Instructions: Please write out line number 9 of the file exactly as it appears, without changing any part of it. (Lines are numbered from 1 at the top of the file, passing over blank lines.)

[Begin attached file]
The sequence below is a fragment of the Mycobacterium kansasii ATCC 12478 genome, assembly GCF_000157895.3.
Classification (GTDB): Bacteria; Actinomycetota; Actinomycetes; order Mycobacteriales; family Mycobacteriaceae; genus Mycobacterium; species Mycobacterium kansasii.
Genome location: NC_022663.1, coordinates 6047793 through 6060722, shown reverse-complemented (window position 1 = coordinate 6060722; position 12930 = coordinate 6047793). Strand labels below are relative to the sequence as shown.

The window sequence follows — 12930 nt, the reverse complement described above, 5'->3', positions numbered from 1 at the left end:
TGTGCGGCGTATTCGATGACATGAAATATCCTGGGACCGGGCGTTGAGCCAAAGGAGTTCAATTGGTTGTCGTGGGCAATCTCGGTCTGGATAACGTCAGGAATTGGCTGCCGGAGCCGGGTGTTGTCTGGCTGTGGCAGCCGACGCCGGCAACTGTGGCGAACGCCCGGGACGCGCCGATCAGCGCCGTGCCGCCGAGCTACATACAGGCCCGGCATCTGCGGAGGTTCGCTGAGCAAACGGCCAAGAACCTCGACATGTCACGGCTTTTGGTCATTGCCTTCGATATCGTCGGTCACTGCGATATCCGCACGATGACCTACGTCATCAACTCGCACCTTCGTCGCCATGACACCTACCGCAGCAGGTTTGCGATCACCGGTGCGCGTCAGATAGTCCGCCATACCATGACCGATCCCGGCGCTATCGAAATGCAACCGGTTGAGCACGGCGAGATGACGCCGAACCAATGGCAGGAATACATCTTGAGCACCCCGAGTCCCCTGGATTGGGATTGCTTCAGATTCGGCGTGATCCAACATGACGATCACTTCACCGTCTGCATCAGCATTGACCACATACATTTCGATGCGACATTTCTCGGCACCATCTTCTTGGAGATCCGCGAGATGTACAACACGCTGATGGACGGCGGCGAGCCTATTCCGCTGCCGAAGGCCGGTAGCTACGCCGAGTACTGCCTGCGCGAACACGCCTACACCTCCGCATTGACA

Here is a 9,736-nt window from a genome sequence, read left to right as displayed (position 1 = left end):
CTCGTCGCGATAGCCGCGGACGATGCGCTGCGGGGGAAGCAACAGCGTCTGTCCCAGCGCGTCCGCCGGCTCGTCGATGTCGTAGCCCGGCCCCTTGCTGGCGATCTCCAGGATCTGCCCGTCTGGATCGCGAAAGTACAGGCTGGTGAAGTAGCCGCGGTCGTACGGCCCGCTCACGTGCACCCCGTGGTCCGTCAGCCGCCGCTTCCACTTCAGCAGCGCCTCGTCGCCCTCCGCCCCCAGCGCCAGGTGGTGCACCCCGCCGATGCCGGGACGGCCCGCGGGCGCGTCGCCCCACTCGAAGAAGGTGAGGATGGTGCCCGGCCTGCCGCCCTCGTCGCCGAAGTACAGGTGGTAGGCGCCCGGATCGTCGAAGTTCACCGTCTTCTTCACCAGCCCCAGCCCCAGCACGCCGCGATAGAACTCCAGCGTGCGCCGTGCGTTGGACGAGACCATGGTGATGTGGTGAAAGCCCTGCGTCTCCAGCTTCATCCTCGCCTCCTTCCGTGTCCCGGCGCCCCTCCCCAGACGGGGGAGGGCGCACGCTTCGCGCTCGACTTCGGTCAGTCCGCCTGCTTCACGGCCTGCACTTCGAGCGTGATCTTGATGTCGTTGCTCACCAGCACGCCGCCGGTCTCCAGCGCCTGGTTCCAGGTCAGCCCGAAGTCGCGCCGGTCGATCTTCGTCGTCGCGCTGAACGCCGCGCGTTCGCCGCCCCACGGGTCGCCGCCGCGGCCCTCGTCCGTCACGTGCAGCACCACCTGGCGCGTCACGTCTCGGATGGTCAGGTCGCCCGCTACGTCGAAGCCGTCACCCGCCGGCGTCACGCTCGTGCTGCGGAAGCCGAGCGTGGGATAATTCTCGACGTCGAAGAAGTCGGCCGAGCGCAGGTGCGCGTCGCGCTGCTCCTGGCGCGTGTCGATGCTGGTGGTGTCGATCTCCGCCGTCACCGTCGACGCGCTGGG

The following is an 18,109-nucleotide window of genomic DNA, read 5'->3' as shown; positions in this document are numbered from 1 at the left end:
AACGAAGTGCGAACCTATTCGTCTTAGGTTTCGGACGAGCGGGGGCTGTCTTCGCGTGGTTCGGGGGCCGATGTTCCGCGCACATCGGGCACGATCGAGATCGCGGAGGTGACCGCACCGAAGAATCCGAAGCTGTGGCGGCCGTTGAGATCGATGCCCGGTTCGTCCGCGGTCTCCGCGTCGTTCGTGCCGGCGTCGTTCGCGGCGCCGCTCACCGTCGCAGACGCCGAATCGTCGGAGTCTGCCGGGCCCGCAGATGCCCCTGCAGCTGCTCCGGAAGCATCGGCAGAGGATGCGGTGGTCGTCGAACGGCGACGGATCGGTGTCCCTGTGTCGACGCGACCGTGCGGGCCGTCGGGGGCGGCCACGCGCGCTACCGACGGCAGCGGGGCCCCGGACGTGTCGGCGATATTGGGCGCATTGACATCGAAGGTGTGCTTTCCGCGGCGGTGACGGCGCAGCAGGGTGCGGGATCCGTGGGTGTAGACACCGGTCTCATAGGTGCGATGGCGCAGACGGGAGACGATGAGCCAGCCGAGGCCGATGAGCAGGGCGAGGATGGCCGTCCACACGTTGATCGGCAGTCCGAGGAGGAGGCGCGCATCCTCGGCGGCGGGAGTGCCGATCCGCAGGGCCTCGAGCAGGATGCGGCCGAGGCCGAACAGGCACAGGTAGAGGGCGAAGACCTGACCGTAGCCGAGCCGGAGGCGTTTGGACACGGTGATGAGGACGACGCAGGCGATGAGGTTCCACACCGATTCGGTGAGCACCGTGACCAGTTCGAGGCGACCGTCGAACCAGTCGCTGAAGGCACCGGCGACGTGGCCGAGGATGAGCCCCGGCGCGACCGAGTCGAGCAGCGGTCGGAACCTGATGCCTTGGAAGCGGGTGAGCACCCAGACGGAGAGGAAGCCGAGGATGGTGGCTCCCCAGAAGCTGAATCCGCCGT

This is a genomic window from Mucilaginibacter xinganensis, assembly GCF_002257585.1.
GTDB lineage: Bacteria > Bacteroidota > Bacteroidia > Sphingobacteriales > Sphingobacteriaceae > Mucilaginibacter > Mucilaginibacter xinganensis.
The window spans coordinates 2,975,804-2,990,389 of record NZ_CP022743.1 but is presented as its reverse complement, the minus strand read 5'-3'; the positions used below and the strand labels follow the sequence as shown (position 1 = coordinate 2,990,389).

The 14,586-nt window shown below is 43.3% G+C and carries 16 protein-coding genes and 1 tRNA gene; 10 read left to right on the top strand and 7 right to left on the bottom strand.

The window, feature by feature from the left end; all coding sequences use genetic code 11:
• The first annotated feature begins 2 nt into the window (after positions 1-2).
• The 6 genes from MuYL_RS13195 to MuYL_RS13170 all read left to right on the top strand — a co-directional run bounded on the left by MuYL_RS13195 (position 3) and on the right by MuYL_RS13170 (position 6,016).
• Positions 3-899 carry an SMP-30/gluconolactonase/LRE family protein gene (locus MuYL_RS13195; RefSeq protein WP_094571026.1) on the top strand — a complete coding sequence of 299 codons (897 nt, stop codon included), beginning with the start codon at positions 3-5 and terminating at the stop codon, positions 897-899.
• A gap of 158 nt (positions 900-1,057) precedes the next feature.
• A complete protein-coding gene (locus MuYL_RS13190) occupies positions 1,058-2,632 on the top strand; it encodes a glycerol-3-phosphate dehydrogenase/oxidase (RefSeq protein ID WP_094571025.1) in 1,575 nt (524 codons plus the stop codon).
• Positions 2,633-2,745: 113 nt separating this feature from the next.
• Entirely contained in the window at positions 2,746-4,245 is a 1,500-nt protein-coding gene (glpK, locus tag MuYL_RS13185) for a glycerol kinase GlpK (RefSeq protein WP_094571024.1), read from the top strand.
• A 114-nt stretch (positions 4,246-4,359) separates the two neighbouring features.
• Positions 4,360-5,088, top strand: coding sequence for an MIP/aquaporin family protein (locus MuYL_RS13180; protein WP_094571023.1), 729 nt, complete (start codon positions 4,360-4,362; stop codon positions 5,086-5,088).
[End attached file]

AACGAAGTGCGAACCTATTCGTCTTAGGTTTCGGACGAGCGGGGGCTGTCTTCGCGTGGTTCGGGGGCCGATGTTCCGCGCACATCGGGCACGATCGAGATCGCGGAGGTGACCGCACCGAAGAATCCGAAGCTGTGGCGGCCGTTGAGATCGATGCCCGGTTCGTCCGCGGTCTCCGCGTCGTTCGTGCCGGCGTCGTTCGCGGCGCCGCTCACCGTCGCAGACGCCGAATCGTCGGAGTCTGCCGGGCCCGCAGATGCCCCTGCAGCTGCTCCGGAAGCATCGGCAGAGGATGCGGTGGTCGTCGAACGGCGACGGATCGGTGTCCCTGTGTCGACGCGACCGTGCGGGCCGTCGGGGGCGGCCACGCGCGCTACCGACGGCAGCGGGGCCCCGGACGTGTCGGCGATATTGGGCGCATTGACATCGAAGGTGTGCTTTCCGCGGCGGTGACGGCGCAGCAGGGTGCGGGATCCGTGGGTGTAGACACCGGTCTCATAGGTGCGATGGCGCAGACGGGAGACGATGAGCCAGCCGAGGCCGATGAGCAGGGCGAGGATGGCCGTCCACACGTTGATCGGCAGTCCGAGGAGGAGGCGCGCATCCTCGGCGGCGGGAGTGCCGATCCGCAGGGCCTCGAGCAGGATGCGGCCGAGGCCGAACAGGCACAGGTAGAGGGCGAAGACCTGACCGTAGCCGAGCCGGAGGCGTTTGGACACGGTGATGAGGACGACGCAGGCGATGAGGTTCCACACCGATTCGGTGAGCACCGTGACCAGTTCGAGGCGACCGTCGAACCAGTCGCTGAAGGCACCGGCGACGTGGCCGAGGATGAGCCCCGGCGCGACCGAGTCGAGCAGCGGTCGGAACCTGATGCCTTGGAAGCGGGTGAGCACCCAGACGGAGAGGAAGCCGAGGATGGTGGCTCCCCAGAAGCTGAATCCGCCGT